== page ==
The Omens
(And another project starts today. This is a series of short stories sent in the same universe. each friday, a glimpse of this universe will be published.What follows here is a prologue of sorts. The first couple of these will be somewhat sequential, and this sets the stage for those coming stories.)

The month of the young lord's birth was awash with omens. The beginning of the month was marked with a red moon that sat heavy in the sky. The moon's waning was accompanied by a strange illness that took hold of the people in Kanthia. Murders of boisterous ravens devastated the grain crop, and famine quickly exacerbated the sickness. Then on the final day, the forsaken child tore its way out of its mother’s womb.

To those in the know, such as the court magicians, the signs were clear; a catalyst of wrongness was fast approaching. The queen and king were warned of the foreboding symbols, and feared they related to the child’s coming. They were growing old, however, and had not produced an heir. They clung to hope against the advisements of the magicians.

The queen went into labor in the final days of the month. It had been several weeks since the omens, and their majesties held that the omens had been about the famine and devastation of the Kanthian kingdom. The queen, a long devotee of the Sun, beseeched the Moon, goddess of change, to make her child the catalyst of peace, a symbol to save Kanthia. She prayed for any sign.

That night, there was a lunar eclipse. The babe began to scream, half birthed as the shadow passed over the moon. Its newly freed hands, clawed at its mother’s thighs and stomach. She fainted from the terror and pain. The midwife took the talos child, and held it above her head as the king bit viscerally into the cord, marking the creatures entrance into this world. Handing the thrashing infant to the king, the midwife dutifully cared for the queen.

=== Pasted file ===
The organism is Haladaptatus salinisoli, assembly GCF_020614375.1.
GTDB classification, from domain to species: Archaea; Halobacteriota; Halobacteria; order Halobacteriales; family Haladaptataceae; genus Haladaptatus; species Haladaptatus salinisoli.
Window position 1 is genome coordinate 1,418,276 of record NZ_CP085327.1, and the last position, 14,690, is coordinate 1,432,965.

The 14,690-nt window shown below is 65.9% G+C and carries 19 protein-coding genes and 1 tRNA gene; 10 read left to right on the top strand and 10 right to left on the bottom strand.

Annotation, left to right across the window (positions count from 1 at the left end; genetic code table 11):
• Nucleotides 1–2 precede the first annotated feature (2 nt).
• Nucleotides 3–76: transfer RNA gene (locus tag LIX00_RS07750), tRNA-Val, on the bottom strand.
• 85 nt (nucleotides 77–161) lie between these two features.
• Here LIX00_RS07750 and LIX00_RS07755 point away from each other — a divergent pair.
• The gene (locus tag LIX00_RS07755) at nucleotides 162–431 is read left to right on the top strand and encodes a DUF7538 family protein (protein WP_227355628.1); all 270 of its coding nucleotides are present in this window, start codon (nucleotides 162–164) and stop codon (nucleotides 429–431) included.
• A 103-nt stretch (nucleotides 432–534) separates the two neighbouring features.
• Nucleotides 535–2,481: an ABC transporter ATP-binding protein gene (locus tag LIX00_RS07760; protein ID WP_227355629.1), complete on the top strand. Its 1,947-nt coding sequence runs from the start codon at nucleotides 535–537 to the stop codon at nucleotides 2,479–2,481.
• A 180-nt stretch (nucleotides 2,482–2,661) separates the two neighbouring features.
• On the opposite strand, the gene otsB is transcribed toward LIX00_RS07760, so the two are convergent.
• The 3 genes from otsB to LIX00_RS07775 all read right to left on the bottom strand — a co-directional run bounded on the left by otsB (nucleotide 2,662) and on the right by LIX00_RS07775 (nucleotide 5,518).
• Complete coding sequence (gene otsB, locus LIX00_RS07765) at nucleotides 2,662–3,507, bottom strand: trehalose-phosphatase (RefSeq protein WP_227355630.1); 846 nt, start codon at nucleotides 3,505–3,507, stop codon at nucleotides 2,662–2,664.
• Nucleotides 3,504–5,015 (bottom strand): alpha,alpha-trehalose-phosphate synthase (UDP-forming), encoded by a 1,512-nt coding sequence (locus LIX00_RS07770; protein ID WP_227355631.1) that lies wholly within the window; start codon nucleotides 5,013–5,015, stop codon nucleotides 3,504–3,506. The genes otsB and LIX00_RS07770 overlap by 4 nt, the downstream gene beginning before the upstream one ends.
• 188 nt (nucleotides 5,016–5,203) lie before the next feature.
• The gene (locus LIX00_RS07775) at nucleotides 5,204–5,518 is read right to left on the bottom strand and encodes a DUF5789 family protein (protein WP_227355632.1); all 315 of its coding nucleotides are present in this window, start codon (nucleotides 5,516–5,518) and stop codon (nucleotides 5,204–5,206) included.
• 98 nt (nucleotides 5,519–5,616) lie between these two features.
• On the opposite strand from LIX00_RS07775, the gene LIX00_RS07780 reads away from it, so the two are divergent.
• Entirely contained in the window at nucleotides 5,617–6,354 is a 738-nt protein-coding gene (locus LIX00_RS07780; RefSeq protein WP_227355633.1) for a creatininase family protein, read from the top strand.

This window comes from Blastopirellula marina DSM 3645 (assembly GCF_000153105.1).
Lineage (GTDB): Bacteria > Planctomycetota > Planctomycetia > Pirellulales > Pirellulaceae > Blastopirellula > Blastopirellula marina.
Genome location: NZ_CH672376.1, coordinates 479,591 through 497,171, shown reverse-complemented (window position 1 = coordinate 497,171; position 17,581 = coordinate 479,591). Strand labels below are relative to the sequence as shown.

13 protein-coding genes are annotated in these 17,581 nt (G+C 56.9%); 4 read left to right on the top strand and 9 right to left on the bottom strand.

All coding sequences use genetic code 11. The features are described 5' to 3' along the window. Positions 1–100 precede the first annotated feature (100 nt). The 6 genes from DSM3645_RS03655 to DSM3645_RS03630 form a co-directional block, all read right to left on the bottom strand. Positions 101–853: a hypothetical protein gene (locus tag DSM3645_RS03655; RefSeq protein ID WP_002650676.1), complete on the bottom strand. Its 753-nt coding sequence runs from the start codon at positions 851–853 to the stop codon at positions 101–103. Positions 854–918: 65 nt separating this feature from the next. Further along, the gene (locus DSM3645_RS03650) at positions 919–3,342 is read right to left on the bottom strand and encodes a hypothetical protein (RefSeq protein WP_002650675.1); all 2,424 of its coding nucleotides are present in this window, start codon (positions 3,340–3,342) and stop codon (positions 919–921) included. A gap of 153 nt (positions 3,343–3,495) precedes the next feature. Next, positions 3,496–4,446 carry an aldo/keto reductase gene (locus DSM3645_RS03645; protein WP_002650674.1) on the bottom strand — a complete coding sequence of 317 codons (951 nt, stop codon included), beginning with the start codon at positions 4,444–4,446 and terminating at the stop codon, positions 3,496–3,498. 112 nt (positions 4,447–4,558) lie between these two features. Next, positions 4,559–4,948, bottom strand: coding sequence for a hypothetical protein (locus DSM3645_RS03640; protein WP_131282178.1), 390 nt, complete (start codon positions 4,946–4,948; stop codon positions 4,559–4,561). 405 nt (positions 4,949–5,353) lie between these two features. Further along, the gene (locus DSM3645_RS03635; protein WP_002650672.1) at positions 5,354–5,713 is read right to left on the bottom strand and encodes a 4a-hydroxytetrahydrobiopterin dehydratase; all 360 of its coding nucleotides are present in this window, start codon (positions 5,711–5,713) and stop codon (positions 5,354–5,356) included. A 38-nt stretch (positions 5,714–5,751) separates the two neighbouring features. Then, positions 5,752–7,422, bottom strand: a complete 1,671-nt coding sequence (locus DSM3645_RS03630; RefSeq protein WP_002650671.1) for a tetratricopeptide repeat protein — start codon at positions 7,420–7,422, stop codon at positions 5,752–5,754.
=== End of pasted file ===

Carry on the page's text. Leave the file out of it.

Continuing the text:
The king stared at the child. Instantly, he knew the magicians to be correct. All his hope was devoured by the hungry darkness in its eyes. He was distraught, and terrified for what he and the queen may have brought into to the world. He conferred with the midwife, who agreed that his fears were well founded, for she had never been at a birth so bloody.

The king called his most trusted advisor, his sister, the leader of his personal guard. The task he set forth for her that night was a dark one. He bade her, take the child to the temple in the Wall. Deliver it to them, so that they may consecrate the demon and wash clean the sin of its blood. She swaddled the child, and carried it swiftly away.

The midwife suggested to the king, that the queen not need more than the child died shortly after birth. The king agreed. The queen did not wake for several weeks; once she did the grief and shame haunted her for the rest of her life. She spent a great deal of time, after that, teaching in the schools outside the castle. Instructing children in arithmetic and philosophy. They adored her kind and gentle presence, though she rarely smiled.